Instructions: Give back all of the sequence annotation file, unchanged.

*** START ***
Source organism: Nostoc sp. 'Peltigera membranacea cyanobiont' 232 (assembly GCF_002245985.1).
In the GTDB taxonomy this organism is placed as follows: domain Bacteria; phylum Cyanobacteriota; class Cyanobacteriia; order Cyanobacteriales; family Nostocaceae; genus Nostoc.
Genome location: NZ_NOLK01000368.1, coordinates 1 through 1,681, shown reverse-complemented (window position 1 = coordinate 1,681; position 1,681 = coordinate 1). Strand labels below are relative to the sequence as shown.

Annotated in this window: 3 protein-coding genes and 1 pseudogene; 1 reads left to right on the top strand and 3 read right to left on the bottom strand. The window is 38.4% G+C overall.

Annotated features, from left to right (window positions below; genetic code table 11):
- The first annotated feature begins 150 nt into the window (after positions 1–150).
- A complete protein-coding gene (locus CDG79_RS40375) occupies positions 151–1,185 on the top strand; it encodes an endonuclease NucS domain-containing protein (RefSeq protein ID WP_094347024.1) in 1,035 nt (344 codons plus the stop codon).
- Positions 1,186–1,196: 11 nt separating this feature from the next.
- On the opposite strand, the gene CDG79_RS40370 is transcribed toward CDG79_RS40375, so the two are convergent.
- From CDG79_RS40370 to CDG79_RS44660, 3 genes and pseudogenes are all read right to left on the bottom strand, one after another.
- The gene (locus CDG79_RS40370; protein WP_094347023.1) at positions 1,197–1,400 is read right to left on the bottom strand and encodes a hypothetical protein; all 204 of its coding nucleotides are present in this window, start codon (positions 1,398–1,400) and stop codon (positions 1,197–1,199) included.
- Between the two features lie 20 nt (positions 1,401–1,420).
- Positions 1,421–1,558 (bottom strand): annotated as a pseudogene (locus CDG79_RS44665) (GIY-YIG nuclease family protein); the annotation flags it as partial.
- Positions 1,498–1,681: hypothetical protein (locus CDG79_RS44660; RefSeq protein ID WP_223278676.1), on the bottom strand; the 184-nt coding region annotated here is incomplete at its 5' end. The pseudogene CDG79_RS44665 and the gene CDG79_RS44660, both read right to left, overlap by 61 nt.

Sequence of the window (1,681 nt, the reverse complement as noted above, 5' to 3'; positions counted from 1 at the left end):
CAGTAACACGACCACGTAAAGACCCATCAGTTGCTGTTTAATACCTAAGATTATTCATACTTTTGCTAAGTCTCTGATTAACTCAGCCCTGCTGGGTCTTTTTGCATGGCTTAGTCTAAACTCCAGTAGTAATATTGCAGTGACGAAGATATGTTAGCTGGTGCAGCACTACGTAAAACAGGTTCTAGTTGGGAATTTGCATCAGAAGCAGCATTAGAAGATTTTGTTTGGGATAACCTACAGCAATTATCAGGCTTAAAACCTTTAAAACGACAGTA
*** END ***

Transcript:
Source organism: Nostoc sp. 'Peltigera membranacea cyanobiont' 232 (assembly GCF_002245985.1).
In the GTDB taxonomy this organism is placed as follows: domain Bacteria; phylum Cyanobacteriota; class Cyanobacteriia; order Cyanobacteriales; family Nostocaceae; genus Nostoc.
Genome location: NZ_NOLK01000368.1, coordinates 1 through 1,681, shown reverse-complemented (window position 1 = coordinate 1,681; position 1,681 = coordinate 1). Strand labels below are relative to the sequence as shown.

Annotated in this window: 3 protein-coding genes and 1 pseudogene; 1 reads left to right on the top strand and 3 read right to left on the bottom strand. The window is 38.4% G+C overall.

Annotated features, from left to right (window positions below; genetic code table 11):
- The first annotated feature begins 150 nt into the window (after positions 1–150).
- A complete protein-coding gene (locus CDG79_RS40375) occupies positions 151–1,185 on the top strand; it encodes an endonuclease NucS domain-containing protein (RefSeq protein ID WP_094347024.1) in 1,035 nt (344 codons plus the stop codon).
- Positions 1,186–1,196: 11 nt separating this feature from the next.
- On the opposite strand, the gene CDG79_RS40370 is transcribed toward CDG79_RS40375, so the two are convergent.
- From CDG79_RS40370 to CDG79_RS44660, 3 genes and pseudogenes are all read right to left on the bottom strand, one after another.
- The gene (locus CDG79_RS40370; protein WP_094347023.1) at positions 1,197–1,400 is read right to left on the bottom strand and encodes a hypothetical protein; all 204 of its coding nucleotides are present in this window, start codon (positions 1,398–1,400) and stop codon (positions 1,197–1,199) included.
- Between the two features lie 20 nt (positions 1,401–1,420).
- Positions 1,421–1,558 (bottom strand): annotated as a pseudogene (locus CDG79_RS44665) (GIY-YIG nuclease family protein); the annotation flags it as partial.
- Positions 1,498–1,681: hypothetical protein (locus CDG79_RS44660; RefSeq protein ID WP_223278676.1), on the bottom strand; the 184-nt coding region annotated here is incomplete at its 5' end. The pseudogene CDG79_RS44665 and the gene CDG79_RS44660, both read right to left, overlap by 61 nt.

Sequence of the window (1,681 nt, the reverse complement as noted above, 5' to 3'; positions counted from 1 at the left end):
CAGTAACACGACCACGTAAAGACCCATCAGTTGCTGTTTAATACCTAAGATTATTCATACTTTTGCTAAGTCTCTGATTAACTCAGCCCTGCTGGGTCTTTTTGCATGGCTTAGTCTAAACTCCAGTAGTAATATTGCAGTGACGAAGATATGTTAGCTGGTGCAGCACTACGTAAAACAGGTTCTAGTTGGGAATTTGCATCAGAAGCAGCATTAGAAGATTTTGTTTGGGATAACCTACAGCAATTATCAGGCTTAAAACCTTTAAAACGACAGTA